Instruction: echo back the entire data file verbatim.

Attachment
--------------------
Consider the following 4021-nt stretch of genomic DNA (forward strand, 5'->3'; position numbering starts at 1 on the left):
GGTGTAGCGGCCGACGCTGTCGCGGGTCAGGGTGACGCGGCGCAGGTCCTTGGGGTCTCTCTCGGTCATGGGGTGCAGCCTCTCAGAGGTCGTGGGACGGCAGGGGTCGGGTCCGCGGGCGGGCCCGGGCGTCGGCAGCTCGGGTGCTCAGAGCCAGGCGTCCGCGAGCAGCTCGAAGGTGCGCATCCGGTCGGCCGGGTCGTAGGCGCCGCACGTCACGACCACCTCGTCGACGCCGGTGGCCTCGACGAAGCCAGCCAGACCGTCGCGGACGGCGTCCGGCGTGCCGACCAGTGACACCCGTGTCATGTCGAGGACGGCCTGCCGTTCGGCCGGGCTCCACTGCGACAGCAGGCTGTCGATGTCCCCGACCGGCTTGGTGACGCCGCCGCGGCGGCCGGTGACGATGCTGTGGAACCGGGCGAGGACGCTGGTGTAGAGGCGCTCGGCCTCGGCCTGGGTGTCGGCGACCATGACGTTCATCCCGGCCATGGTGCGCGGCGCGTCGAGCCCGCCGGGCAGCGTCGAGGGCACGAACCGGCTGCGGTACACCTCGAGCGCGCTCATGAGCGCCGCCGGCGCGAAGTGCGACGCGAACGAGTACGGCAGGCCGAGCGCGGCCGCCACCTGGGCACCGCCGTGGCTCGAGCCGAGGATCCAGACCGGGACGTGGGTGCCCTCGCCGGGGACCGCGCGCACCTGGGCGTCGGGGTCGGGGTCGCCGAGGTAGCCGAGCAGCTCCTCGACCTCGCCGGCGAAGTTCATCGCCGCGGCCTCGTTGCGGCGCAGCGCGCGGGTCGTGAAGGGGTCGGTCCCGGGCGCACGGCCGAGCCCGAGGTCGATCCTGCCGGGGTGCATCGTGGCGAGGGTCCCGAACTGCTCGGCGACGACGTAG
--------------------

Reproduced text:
Consider the following 4021-nt stretch of genomic DNA (forward strand, 5'->3'; position numbering starts at 1 on the left):
GGTGTAGCGGCCGACGCTGTCGCGGGTCAGGGTGACGCGGCGCAGGTCCTTGGGGTCTCTCTCGGTCATGGGGTGCAGCCTCTCAGAGGTCGTGGGACGGCAGGGGTCGGGTCCGCGGGCGGGCCCGGGCGTCGGCAGCTCGGGTGCTCAGAGCCAGGCGTCCGCGAGCAGCTCGAAGGTGCGCATCCGGTCGGCCGGGTCGTAGGCGCCGCACGTCACGACCACCTCGTCGACGCCGGTGGCCTCGACGAAGCCAGCCAGACCGTCGCGGACGGCGTCCGGCGTGCCGACCAGTGACACCCGTGTCATGTCGAGGACGGCCTGCCGTTCGGCCGGGCTCCACTGCGACAGCAGGCTGTCGATGTCCCCGACCGGCTTGGTGACGCCGCCGCGGCGGCCGGTGACGATGCTGTGGAACCGGGCGAGGACGCTGGTGTAGAGGCGCTCGGCCTCGGCCTGGGTGTCGGCGACCATGACGTTCATCCCGGCCATGGTGCGCGGCGCGTCGAGCCCGCCGGGCAGCGTCGAGGGCACGAACCGGCTGCGGTACACCTCGAGCGCGCTCATGAGCGCCGCCGGCGCGAAGTGCGACGCGAACGAGTACGGCAGGCCGAGCGCGGCCGCCACCTGGGCACCGCCGTGGCTCGAGCCGAGGATCCAGACCGGGACGTGGGTGCCCTCGCCGGGGACCGCGCGCACCTGGGCGTCGGGGTCGGGGTCGCCGAGGTAGCCGAGCAGCTCCTCGACCTCGCCGGCGAAGTTCATCGCCGCGGCCTCGTTGCGGCGCAGCGCGCGGGTCGTGAAGGGGTCGGTCCCGGGCGCACGGCCGAGCCCGAGGTCGATCCTGCCGGGGTGCATCGTGGCGAGGGTCCCGAACTGCTCGGCGACGACGTAG